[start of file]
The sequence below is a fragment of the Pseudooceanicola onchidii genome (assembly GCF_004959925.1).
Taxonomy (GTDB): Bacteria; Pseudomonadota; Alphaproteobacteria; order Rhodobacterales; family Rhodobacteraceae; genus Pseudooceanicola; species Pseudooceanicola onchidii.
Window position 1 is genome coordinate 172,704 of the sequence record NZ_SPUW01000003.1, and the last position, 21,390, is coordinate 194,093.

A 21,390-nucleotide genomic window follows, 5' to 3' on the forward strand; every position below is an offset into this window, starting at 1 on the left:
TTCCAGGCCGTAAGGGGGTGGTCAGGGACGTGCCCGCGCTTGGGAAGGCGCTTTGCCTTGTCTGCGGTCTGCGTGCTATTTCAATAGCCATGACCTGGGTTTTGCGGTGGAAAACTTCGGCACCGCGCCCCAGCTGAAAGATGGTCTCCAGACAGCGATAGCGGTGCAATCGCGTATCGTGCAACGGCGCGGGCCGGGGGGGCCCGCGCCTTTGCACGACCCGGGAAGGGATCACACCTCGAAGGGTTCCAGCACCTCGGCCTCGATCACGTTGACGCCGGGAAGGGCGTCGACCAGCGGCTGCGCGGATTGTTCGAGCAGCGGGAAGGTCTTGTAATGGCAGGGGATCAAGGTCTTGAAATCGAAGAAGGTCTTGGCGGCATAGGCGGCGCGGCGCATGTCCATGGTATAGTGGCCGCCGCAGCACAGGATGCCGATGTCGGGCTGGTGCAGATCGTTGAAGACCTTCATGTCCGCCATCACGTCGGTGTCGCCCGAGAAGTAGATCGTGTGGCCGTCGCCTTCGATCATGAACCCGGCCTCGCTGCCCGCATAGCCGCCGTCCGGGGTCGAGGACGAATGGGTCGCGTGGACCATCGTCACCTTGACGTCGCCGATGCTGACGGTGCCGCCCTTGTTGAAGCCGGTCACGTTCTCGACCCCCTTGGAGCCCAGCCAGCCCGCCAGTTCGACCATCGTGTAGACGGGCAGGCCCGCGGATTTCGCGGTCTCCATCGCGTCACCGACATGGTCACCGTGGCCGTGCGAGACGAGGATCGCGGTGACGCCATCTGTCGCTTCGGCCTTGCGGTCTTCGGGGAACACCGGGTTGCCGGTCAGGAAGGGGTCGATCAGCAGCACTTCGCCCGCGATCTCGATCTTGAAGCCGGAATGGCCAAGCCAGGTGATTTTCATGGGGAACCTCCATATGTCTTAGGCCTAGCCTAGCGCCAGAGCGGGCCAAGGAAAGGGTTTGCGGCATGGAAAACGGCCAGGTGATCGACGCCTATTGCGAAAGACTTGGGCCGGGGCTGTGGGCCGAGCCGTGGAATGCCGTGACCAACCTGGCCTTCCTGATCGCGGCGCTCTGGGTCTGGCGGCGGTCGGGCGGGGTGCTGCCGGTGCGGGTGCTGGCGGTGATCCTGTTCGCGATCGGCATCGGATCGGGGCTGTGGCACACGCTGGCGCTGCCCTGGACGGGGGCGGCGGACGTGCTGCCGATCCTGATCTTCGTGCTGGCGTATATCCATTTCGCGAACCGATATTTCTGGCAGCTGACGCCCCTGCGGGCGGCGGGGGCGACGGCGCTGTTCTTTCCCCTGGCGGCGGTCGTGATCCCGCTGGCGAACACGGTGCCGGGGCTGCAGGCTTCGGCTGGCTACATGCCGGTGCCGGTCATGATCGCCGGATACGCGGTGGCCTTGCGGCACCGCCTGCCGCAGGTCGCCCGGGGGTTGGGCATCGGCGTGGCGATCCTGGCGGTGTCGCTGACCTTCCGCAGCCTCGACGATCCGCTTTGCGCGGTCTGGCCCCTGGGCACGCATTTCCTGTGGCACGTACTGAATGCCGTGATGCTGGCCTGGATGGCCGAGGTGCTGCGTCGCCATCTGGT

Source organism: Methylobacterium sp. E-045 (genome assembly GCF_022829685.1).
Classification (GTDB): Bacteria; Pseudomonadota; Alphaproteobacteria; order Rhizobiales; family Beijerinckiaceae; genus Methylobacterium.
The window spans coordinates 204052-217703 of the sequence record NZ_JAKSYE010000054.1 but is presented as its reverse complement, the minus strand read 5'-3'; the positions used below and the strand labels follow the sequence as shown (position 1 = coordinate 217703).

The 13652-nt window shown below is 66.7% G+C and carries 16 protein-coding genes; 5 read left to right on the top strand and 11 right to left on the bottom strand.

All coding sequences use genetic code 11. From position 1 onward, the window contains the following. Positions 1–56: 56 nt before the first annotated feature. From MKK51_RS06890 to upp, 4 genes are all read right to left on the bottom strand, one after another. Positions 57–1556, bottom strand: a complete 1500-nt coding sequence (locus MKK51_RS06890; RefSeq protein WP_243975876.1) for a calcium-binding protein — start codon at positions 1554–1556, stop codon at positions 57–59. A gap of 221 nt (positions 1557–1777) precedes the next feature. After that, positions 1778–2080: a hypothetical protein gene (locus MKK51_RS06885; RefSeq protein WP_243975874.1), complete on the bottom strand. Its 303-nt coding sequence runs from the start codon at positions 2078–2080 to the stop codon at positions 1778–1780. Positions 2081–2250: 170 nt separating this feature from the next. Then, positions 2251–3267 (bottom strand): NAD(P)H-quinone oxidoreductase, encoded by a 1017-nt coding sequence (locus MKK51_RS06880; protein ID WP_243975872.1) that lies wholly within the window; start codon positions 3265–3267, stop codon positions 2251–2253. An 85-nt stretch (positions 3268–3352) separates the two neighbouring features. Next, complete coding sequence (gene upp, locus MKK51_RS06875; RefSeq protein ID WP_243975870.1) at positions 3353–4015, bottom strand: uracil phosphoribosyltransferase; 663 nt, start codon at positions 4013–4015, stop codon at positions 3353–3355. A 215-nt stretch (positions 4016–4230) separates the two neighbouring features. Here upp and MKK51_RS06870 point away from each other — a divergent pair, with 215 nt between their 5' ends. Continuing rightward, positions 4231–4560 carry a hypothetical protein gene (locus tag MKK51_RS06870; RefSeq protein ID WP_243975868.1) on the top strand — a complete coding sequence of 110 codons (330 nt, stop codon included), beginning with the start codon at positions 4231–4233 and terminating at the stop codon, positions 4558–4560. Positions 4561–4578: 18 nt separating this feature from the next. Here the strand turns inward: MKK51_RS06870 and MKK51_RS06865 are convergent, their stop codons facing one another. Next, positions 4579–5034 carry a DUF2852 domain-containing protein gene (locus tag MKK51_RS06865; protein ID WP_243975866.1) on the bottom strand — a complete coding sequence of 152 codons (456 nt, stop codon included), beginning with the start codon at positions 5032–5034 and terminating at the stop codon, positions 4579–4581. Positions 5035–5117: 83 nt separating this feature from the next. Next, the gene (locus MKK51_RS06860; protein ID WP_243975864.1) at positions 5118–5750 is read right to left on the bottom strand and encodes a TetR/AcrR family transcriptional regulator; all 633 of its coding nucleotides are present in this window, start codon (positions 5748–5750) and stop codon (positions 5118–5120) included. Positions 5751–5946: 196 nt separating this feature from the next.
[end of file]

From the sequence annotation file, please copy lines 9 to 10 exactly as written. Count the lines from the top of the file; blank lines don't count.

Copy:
The 13652-nt window shown below is 66.7% G+C and carries 16 protein-coding genes; 5 read left to right on the top strand and 11 right to left on the bottom strand.

All coding sequences use genetic code 11. From position 1 onward, the window contains the following. Positions 1–56: 56 nt before the first annotated feature. From MKK51_RS06890 to upp, 4 genes are all read right to left on the bottom strand, one after another. Positions 57–1556, bottom strand: a complete 1500-nt coding sequence (locus MKK51_RS06890; RefSeq protein WP_243975876.1) for a calcium-binding protein — start codon at positions 1554–1556, stop codon at positions 57–59. A gap of 221 nt (positions 1557–1777) precedes the next feature. After that, positions 1778–2080: a hypothetical protein gene (locus MKK51_RS06885; RefSeq protein WP_243975874.1), complete on the bottom strand. Its 303-nt coding sequence runs from the start codon at positions 2078–2080 to the stop codon at positions 1778–1780. Positions 2081–2250: 170 nt separating this feature from the next. Then, positions 2251–3267 (bottom strand): NAD(P)H-quinone oxidoreductase, encoded by a 1017-nt coding sequence (locus MKK51_RS06880; protein ID WP_243975872.1) that lies wholly within the window; start codon positions 3265–3267, stop codon positions 2251–2253. An 85-nt stretch (positions 3268–3352) separates the two neighbouring features. Next, complete coding sequence (gene upp, locus MKK51_RS06875; RefSeq protein ID WP_243975870.1) at positions 3353–4015, bottom strand: uracil phosphoribosyltransferase; 663 nt, start codon at positions 4013–4015, stop codon at positions 3353–3355. A 215-nt stretch (positions 4016–4230) separates the two neighbouring features. Here upp and MKK51_RS06870 point away from each other — a divergent pair, with 215 nt between their 5' ends. Continuing rightward, positions 4231–4560 carry a hypothetical protein gene (locus tag MKK51_RS06870; RefSeq protein ID WP_243975868.1) on the top strand — a complete coding sequence of 110 codons (330 nt, stop codon included), beginning with the start codon at positions 4231–4233 and terminating at the stop codon, positions 4558–4560. Positions 4561–4578: 18 nt separating this feature from the next. Here the strand turns inward: MKK51_RS06870 and MKK51_RS06865 are convergent, their stop codons facing one another. Next, positions 4579–5034 carry a DUF2852 domain-containing protein gene (locus tag MKK51_RS06865; protein ID WP_243975866.1) on the bottom strand — a complete coding sequence of 152 codons (456 nt, stop codon included), beginning with the start codon at positions 5032–5034 and terminating at the stop codon, positions 4579–4581. Positions 5035–5117: 83 nt separating this feature from the next. Next, the gene (locus MKK51_RS06860; protein ID WP_243975864.1) at positions 5118–5750 is read right to left on the bottom strand and encodes a TetR/AcrR family transcriptional regulator; all 633 of its coding nucleotides are present in this window, start codon (positions 5748–5750) and stop codon (positions 5118–5120) included. Positions 5751–5946: 196 nt separating this feature from the next.